Published on February 14th, 2013 | by Gadget Mate0
Parrot Asteroid Classic Review – 2012 Model
Summary: This is a feature rich stereo which promises so much and, more often than not, delivers, There are a few areas which let it down but in general it ticks all the boxes,
Before the current Asteroid becomes dated we thought we would share our very own Parrot Asteroid Review.
When Parrot announced their 2012 model “Asteroid” car stereo at CES in 2011, geeks and audio enthusiasts partook in a synchronised wetting of their boxer shorts.
The product is certainly not old technology yet so this review should remain current for a good few months. Even though it has officially been available in stores for around 12 months and the new 2014 models have been announced at this years CES, the features are still very much current.
Before we get our hands on the new 2014 models, we thought we would share our thoughts on the 2012 model so without further ado, here is our Parrot Asteroid Review:
Parrot Asteroid Review – Overview
The feature list on this stereo is
impressive amazing. I wont list the whole set of features as this review will turn into an incredibly boring read. Instead I will simply link to the feature list on Parrot’s website.
The stereo comes in a strange sort of size. Don’t worry about the fitment – it is a standard single DIN size in terms of height and width, however, the unit is actually half as deep as normal car stereo’s. This is great if you have a tight space in behind your dash. One can only assume that the lack of a disc-drive saves plenty of space.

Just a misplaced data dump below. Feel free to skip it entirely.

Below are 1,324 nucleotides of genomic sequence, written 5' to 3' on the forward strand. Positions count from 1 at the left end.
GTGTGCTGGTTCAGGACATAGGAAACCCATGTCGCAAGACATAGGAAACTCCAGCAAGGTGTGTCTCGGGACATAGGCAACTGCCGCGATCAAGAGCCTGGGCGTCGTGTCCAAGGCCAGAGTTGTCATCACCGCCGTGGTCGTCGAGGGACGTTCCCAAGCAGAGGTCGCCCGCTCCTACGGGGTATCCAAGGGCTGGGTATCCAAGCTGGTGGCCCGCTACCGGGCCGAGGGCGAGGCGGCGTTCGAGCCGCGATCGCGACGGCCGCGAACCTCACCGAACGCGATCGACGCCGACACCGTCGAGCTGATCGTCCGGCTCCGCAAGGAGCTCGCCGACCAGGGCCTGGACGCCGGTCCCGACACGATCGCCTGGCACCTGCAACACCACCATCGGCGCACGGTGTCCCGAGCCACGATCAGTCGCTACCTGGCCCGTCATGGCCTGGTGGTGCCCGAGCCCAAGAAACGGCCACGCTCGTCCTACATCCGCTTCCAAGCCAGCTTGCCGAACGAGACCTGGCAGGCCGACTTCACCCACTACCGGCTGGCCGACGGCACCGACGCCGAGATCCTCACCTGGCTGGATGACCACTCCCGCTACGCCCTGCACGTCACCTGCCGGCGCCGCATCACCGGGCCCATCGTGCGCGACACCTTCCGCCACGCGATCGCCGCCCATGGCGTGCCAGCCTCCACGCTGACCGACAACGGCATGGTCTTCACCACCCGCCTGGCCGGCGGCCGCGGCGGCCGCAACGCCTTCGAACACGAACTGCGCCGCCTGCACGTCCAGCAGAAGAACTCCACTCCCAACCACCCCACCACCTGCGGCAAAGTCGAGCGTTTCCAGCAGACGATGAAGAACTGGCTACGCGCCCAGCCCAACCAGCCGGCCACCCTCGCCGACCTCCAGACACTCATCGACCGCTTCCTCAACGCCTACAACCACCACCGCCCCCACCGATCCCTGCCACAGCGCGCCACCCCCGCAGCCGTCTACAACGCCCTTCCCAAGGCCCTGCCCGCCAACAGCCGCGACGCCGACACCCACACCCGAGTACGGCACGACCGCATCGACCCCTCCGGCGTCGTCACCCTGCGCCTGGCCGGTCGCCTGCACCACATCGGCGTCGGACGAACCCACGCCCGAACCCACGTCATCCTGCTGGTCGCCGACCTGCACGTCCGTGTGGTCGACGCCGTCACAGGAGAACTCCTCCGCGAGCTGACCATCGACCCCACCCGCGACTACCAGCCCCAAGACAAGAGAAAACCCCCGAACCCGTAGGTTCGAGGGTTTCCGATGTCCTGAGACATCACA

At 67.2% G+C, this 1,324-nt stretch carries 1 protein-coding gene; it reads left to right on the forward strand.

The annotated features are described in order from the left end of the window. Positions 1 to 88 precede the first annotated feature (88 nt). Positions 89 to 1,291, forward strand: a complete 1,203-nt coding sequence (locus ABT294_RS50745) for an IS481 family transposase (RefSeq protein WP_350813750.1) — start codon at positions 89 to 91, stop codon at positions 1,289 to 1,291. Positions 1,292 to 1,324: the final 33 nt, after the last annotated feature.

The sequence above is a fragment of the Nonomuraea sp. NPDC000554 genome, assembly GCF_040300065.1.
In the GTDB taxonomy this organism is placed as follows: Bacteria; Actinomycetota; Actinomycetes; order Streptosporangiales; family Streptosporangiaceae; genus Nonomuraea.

On first glance, the quality of the front of the stereo is as expected from a Parrot product – A-OK. Nothing spectacular but very well finished. Parrot have managed to add a touch of class to the aesthetics with a few Apple-esque finishes, adding some sparkle, shine & gloss.
Parrot Asteroid Review – Features
This stereo really has it all. If you were to compare the feature list side-by-side to every other stereo in its price (apart from maybe those horrific Chinese import stereo’s from eBay) then it would come out as a very clear winner every time. Below is a summary of each feature and my opinions of its usefulness and any notes and issues I have faced in using the stereo.
Bluetooth - There are some good and bad points to be made here. The actual phone integration on this stereo is probably the best I have ever seen in a vehicle. The phone book view is crisp and clean, you can voice search for contacts, voice dial contacts and of course use the circular central knob to scroll down your contacts. The quality on the call both for the person in the car and for the person on the other end of the line is fantastic, thanks in main to the great Parrot Dual Mic. No complaints there at all.